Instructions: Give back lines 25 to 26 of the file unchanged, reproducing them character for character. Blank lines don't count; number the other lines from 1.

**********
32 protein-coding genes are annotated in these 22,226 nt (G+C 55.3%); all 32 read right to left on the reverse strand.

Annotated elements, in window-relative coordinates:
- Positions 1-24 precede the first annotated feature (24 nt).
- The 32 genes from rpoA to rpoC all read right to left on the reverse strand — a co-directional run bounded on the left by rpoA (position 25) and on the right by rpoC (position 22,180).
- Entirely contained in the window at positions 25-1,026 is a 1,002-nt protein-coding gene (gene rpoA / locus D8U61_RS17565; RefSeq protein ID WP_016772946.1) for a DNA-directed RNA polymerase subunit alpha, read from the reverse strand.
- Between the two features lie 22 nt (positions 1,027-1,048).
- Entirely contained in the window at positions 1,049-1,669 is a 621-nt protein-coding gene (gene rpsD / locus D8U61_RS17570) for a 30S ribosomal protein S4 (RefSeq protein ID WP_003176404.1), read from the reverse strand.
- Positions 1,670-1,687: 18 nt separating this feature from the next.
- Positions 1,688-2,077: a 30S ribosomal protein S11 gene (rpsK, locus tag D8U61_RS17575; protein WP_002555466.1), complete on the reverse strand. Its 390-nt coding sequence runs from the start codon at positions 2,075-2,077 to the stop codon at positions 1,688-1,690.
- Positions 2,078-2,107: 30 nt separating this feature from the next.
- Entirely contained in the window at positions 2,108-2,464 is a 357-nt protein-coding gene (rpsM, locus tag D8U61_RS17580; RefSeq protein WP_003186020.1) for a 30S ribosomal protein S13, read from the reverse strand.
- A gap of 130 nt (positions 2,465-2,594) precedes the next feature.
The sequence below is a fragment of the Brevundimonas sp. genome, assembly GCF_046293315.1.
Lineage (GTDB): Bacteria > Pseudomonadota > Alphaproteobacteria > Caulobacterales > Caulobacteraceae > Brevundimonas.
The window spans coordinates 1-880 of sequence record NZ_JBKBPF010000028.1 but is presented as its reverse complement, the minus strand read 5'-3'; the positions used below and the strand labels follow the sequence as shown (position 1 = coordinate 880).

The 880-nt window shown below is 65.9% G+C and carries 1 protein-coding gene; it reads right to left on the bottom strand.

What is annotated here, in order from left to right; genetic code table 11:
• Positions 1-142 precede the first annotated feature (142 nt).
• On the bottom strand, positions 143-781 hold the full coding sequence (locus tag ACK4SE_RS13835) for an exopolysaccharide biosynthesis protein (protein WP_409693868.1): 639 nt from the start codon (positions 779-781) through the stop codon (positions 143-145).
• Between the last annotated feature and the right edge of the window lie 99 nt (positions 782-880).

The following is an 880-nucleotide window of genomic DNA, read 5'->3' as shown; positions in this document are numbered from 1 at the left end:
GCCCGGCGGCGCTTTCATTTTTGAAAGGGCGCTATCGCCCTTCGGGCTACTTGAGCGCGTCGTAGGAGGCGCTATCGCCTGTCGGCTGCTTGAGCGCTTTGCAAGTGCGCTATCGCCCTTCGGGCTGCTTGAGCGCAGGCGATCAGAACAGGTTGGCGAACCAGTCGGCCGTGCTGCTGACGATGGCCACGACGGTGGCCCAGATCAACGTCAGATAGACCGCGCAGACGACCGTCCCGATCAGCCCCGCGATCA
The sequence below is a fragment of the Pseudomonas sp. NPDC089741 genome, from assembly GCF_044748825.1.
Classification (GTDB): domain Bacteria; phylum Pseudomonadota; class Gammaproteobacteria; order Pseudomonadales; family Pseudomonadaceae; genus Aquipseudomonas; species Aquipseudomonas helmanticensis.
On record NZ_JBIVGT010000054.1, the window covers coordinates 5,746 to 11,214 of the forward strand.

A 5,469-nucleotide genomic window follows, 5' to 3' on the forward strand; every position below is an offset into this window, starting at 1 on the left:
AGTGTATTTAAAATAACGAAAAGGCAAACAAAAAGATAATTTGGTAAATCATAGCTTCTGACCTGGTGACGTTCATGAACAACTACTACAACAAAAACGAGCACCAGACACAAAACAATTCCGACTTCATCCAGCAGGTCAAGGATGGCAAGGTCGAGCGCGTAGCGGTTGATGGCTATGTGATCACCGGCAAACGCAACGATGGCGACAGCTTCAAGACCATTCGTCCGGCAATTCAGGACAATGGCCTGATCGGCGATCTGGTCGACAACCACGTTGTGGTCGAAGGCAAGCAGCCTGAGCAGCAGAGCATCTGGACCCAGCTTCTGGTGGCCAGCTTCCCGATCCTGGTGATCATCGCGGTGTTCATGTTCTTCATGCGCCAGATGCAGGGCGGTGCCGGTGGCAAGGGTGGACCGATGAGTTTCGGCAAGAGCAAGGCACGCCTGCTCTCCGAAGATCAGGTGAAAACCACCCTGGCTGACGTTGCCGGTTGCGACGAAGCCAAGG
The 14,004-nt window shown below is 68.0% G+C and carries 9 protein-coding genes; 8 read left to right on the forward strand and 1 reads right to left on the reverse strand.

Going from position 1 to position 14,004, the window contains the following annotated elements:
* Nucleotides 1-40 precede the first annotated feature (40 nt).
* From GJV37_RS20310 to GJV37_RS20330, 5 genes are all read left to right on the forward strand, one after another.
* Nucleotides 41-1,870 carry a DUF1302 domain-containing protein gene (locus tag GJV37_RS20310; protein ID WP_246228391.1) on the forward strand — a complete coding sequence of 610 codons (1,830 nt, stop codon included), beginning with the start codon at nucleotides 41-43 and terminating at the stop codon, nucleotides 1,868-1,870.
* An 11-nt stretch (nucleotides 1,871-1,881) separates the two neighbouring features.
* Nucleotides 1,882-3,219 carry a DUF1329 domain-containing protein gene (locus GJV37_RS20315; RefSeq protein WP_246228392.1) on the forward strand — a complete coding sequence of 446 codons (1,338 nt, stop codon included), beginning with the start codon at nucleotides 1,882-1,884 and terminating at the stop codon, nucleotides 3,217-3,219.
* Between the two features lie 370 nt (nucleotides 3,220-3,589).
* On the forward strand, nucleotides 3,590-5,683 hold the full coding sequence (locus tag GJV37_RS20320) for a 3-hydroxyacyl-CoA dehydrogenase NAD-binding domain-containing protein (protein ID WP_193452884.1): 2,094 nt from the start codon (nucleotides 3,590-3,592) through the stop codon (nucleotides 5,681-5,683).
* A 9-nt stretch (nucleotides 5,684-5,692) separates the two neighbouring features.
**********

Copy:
On record NZ_JBIVGT010000054.1, the window covers coordinates 5,746 to 11,214 of the forward strand.

A 5,469-nucleotide genomic window follows, 5' to 3' on the forward strand; every position below is an offset into this window, starting at 1 on the left: